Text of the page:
Young girl beautiful: a review of surveys by natasha stagg


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Another needull which is a book review! I seem to be in a literary mood this week. Surveys is a novel by Natasha Stagg which tells the story of a girl who becomes celebrity suddenly.

Twenty-three-year-old Colleen, the girl at the centre of Surveys by Natasha Stagg, is unknown and anonymous and, one would guess, pretty, and works in a mall in Tuscon, Arizona. Then, quite suddenly, she becomes internet-famous. It’s a big deal, though you wouldn’t believe it from just how casual she is about it. “Once I was legit famous,” she shrugs, “it was hard to tell when the change had occurred.” Because the book understands the way youth works, Colleen has her first stalker long before she’s a celebrity. Because it knows how young girls work, she starts hooking, and then says she wished she had done it first when she was “cuter”, i.e. younger than twenty-three. “You wake up,” she muses while travelling home from her first assignation with two hundred dollars in cash, “and someone puts a price on you. You grow old, and your price diminishes.” Thirty under thirty lists agree with her. So do most pimps. “Once you are at an age that is both young, according to old people, and old, according to young people,” she later reasons, “you can choose to forget this pressure.” The pressure in question is “dignity,” which “becomes a stand-in word for innocence” — which “is not really a thing anymore”, the new thing being “knowing that everyone is jealous”.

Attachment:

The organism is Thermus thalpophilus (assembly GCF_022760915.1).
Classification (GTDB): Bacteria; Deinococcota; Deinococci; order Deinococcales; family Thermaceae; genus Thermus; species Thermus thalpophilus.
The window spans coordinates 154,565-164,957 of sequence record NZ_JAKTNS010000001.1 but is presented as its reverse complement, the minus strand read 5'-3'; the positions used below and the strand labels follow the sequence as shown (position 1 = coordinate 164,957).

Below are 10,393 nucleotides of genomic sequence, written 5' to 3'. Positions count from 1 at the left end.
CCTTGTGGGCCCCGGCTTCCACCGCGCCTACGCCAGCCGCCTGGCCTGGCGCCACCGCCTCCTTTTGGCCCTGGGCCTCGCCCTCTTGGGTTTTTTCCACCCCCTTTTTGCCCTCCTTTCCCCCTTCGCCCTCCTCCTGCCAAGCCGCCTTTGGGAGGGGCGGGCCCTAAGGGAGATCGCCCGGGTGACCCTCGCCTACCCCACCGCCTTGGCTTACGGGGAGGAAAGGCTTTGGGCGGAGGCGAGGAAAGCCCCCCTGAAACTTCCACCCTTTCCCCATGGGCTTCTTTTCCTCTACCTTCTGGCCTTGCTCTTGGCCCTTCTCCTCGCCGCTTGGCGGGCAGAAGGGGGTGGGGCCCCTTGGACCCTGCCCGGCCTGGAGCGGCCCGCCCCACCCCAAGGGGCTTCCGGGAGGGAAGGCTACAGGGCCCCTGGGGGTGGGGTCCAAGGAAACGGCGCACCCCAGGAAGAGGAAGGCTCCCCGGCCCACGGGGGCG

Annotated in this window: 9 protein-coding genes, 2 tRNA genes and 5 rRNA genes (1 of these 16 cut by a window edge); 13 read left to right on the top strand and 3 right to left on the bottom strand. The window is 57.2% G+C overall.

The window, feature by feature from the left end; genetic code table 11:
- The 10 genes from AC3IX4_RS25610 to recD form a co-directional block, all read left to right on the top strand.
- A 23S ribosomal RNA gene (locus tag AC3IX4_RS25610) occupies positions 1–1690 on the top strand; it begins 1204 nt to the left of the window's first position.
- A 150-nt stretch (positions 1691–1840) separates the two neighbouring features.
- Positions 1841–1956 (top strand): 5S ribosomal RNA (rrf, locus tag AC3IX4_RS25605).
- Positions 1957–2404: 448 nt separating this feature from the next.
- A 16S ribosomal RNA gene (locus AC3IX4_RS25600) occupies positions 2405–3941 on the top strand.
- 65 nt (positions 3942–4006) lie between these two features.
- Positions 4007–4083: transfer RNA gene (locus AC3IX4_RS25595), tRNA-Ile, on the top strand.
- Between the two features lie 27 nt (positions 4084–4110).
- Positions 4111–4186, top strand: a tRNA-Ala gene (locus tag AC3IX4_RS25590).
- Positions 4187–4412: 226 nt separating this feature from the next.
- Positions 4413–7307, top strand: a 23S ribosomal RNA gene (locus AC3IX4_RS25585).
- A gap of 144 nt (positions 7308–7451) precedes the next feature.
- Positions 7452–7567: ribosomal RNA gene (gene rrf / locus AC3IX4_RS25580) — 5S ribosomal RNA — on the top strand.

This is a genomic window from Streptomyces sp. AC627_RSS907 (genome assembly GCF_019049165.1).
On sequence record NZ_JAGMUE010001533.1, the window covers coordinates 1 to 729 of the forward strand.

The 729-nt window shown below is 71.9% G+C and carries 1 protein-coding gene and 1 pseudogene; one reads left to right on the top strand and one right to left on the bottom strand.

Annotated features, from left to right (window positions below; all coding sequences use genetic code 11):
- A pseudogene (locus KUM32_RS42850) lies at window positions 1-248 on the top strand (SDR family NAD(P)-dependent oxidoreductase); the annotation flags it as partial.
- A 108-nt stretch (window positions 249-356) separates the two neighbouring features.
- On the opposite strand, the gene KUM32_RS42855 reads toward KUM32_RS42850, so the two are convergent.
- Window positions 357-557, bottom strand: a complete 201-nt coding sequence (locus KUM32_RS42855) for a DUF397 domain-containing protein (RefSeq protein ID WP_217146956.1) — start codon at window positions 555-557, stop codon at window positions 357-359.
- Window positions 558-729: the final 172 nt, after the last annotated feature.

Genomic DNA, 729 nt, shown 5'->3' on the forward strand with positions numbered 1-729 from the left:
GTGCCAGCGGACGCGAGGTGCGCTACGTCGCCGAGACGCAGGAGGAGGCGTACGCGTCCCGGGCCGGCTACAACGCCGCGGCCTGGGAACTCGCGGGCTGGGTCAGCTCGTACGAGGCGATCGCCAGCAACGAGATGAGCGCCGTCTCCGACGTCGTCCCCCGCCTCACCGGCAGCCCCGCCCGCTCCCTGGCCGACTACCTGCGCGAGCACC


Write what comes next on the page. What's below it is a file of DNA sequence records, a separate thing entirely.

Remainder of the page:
The complete article

Philippa Snow — 3:AM MAGAZINE

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